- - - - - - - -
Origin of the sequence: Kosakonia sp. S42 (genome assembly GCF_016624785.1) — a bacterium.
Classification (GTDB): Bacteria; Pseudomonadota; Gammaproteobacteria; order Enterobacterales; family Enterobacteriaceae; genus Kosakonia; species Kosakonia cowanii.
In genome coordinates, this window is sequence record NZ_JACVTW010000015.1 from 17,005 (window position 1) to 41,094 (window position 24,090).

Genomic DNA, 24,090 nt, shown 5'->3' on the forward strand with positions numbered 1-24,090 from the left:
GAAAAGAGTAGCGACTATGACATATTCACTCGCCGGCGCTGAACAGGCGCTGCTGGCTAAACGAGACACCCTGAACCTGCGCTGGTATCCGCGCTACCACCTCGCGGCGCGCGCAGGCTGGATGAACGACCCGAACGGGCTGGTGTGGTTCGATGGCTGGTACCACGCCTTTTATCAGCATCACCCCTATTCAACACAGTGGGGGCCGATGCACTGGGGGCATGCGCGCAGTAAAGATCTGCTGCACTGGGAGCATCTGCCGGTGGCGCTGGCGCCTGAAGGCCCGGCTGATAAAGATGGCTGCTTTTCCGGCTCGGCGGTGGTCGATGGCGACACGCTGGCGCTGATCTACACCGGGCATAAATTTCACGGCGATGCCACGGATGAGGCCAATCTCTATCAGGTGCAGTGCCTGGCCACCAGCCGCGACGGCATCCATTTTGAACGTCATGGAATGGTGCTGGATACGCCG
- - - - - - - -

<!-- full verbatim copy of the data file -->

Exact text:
Origin of the sequence: Kosakonia sp. S42 (genome assembly GCF_016624785.1) — a bacterium.
Classification (GTDB): Bacteria; Pseudomonadota; Gammaproteobacteria; order Enterobacterales; family Enterobacteriaceae; genus Kosakonia; species Kosakonia cowanii.
In genome coordinates, this window is sequence record NZ_JACVTW010000015.1 from 17,005 (window position 1) to 41,094 (window position 24,090).

Genomic DNA, 24,090 nt, shown 5'->3' on the forward strand with positions numbered 1-24,090 from the left:
GAAAAGAGTAGCGACTATGACATATTCACTCGCCGGCGCTGAACAGGCGCTGCTGGCTAAACGAGACACCCTGAACCTGCGCTGGTATCCGCGCTACCACCTCGCGGCGCGCGCAGGCTGGATGAACGACCCGAACGGGCTGGTGTGGTTCGATGGCTGGTACCACGCCTTTTATCAGCATCACCCCTATTCAACACAGTGGGGGCCGATGCACTGGGGGCATGCGCGCAGTAAAGATCTGCTGCACTGGGAGCATCTGCCGGTGGCGCTGGCGCCTGAAGGCCCGGCTGATAAAGATGGCTGCTTTTCCGGCTCGGCGGTGGTCGATGGCGACACGCTGGCGCTGATCTACACCGGGCATAAATTTCACGGCGATGCCACGGATGAGGCCAATCTCTATCAGGTGCAGTGCCTGGCCACCAGCCGCGACGGCATCCATTTTGAACGTCATGGAATGGTGCTGGATACGCCG